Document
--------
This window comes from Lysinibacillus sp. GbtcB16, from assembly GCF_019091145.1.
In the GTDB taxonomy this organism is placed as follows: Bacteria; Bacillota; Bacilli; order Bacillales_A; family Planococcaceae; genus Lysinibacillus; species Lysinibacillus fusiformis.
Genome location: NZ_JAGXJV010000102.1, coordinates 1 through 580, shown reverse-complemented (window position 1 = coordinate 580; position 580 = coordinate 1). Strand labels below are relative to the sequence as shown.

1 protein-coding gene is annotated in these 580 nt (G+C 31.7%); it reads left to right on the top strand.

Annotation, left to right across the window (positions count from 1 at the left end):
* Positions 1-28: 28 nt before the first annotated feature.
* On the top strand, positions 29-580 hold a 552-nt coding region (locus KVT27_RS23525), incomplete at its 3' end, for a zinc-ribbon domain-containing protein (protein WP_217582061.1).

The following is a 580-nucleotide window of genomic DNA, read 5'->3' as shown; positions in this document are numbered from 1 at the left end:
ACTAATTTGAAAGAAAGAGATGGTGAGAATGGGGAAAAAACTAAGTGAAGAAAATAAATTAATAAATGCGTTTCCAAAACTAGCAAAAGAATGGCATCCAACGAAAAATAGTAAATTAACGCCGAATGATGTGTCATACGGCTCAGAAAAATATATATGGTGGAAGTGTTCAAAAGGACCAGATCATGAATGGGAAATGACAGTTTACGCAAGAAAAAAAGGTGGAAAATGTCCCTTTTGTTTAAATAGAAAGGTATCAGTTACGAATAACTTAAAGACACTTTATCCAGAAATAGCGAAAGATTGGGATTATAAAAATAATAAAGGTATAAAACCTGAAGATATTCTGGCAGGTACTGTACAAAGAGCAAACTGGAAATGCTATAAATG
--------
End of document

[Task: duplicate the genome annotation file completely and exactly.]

This window comes from Lysinibacillus sp. GbtcB16, from assembly GCF_019091145.1.
In the GTDB taxonomy this organism is placed as follows: Bacteria; Bacillota; Bacilli; order Bacillales_A; family Planococcaceae; genus Lysinibacillus; species Lysinibacillus fusiformis.
Genome location: NZ_JAGXJV010000102.1, coordinates 1 through 580, shown reverse-complemented (window position 1 = coordinate 580; position 580 = coordinate 1). Strand labels below are relative to the sequence as shown.

1 protein-coding gene is annotated in these 580 nt (G+C 31.7%); it reads left to right on the top strand.

Annotation, left to right across the window (positions count from 1 at the left end):
* Positions 1-28: 28 nt before the first annotated feature.
* On the top strand, positions 29-580 hold a 552-nt coding region (locus KVT27_RS23525), incomplete at its 3' end, for a zinc-ribbon domain-containing protein (protein WP_217582061.1).

The following is a 580-nucleotide window of genomic DNA, read 5'->3' as shown; positions in this document are numbered from 1 at the left end:
ACTAATTTGAAAGAAAGAGATGGTGAGAATGGGGAAAAAACTAAGTGAAGAAAATAAATTAATAAATGCGTTTCCAAAACTAGCAAAAGAATGGCATCCAACGAAAAATAGTAAATTAACGCCGAATGATGTGTCATACGGCTCAGAAAAATATATATGGTGGAAGTGTTCAAAAGGACCAGATCATGAATGGGAAATGACAGTTTACGCAAGAAAAAAAGGTGGAAAATGTCCCTTTTGTTTAAATAGAAAGGTATCAGTTACGAATAACTTAAAGACACTTTATCCAGAAATAGCGAAAGATTGGGATTATAAAAATAATAAAGGTATAAAACCTGAAGATATTCTGGCAGGTACTGTACAAAGAGCAAACTGGAAATGCTATAAATG